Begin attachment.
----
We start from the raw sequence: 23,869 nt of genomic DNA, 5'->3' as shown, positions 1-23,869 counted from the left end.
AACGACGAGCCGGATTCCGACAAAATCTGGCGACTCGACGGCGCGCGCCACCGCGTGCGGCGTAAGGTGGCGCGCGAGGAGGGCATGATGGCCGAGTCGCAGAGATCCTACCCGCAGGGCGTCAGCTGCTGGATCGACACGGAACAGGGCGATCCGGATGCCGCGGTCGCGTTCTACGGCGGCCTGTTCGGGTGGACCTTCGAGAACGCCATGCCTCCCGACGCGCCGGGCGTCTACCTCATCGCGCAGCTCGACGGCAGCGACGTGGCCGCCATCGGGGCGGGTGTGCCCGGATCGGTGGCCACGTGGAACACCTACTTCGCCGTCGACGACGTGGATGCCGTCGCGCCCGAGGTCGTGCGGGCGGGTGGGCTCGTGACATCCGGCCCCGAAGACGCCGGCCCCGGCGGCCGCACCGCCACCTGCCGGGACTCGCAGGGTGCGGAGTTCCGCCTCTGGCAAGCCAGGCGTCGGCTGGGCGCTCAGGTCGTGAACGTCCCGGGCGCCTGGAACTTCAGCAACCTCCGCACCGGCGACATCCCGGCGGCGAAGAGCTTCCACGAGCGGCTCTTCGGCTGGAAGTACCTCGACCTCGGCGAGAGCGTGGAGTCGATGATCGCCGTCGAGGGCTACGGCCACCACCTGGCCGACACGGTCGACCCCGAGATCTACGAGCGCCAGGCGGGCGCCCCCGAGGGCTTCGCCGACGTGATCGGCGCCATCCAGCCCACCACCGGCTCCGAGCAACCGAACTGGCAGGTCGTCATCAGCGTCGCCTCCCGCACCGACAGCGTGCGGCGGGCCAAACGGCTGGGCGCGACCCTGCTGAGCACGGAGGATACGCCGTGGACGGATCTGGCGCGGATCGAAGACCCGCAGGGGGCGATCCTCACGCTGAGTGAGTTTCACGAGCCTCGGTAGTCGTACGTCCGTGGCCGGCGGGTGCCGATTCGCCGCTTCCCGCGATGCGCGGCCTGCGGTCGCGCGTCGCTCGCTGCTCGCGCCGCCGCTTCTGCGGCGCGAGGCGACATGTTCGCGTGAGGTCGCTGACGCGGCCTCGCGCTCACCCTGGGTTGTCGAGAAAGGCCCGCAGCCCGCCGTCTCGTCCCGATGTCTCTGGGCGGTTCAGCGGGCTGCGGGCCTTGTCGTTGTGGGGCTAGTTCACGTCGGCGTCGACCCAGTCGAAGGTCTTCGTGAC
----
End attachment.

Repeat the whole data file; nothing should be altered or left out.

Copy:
We start from the raw sequence: 23,869 nt of genomic DNA, 5'->3' as shown, positions 1-23,869 counted from the left end.
AACGACGAGCCGGATTCCGACAAAATCTGGCGACTCGACGGCGCGCGCCACCGCGTGCGGCGTAAGGTGGCGCGCGAGGAGGGCATGATGGCCGAGTCGCAGAGATCCTACCCGCAGGGCGTCAGCTGCTGGATCGACACGGAACAGGGCGATCCGGATGCCGCGGTCGCGTTCTACGGCGGCCTGTTCGGGTGGACCTTCGAGAACGCCATGCCTCCCGACGCGCCGGGCGTCTACCTCATCGCGCAGCTCGACGGCAGCGACGTGGCCGCCATCGGGGCGGGTGTGCCCGGATCGGTGGCCACGTGGAACACCTACTTCGCCGTCGACGACGTGGATGCCGTCGCGCCCGAGGTCGTGCGGGCGGGTGGGCTCGTGACATCCGGCCCCGAAGACGCCGGCCCCGGCGGCCGCACCGCCACCTGCCGGGACTCGCAGGGTGCGGAGTTCCGCCTCTGGCAAGCCAGGCGTCGGCTGGGCGCTCAGGTCGTGAACGTCCCGGGCGCCTGGAACTTCAGCAACCTCCGCACCGGCGACATCCCGGCGGCGAAGAGCTTCCACGAGCGGCTCTTCGGCTGGAAGTACCTCGACCTCGGCGAGAGCGTGGAGTCGATGATCGCCGTCGAGGGCTACGGCCACCACCTGGCCGACACGGTCGACCCCGAGATCTACGAGCGCCAGGCGGGCGCCCCCGAGGGCTTCGCCGACGTGATCGGCGCCATCCAGCCCACCACCGGCTCCGAGCAACCGAACTGGCAGGTCGTCATCAGCGTCGCCTCCCGCACCGACAGCGTGCGGCGGGCCAAACGGCTGGGCGCGACCCTGCTGAGCACGGAGGATACGCCGTGGACGGATCTGGCGCGGATCGAAGACCCGCAGGGGGCGATCCTCACGCTGAGTGAGTTTCACGAGCCTCGGTAGTCGTACGTCCGTGGCCGGCGGGTGCCGATTCGCCGCTTCCCGCGATGCGCGGCCTGCGGTCGCGCGTCGCTCGCTGCTCGCGCCGCCGCTTCTGCGGCGCGAGGCGACATGTTCGCGTGAGGTCGCTGACGCGGCCTCGCGCTCACCCTGGGTTGTCGAGAAAGGCCCGCAGCCCGCCGTCTCGTCCCGATGTCTCTGGGCGGTTCAGCGGGCTGCGGGCCTTGTCGTTGTGGGGCTAGTTCACGTCGGCGTCGACCCAGTCGAAGGTCTTCGTGAC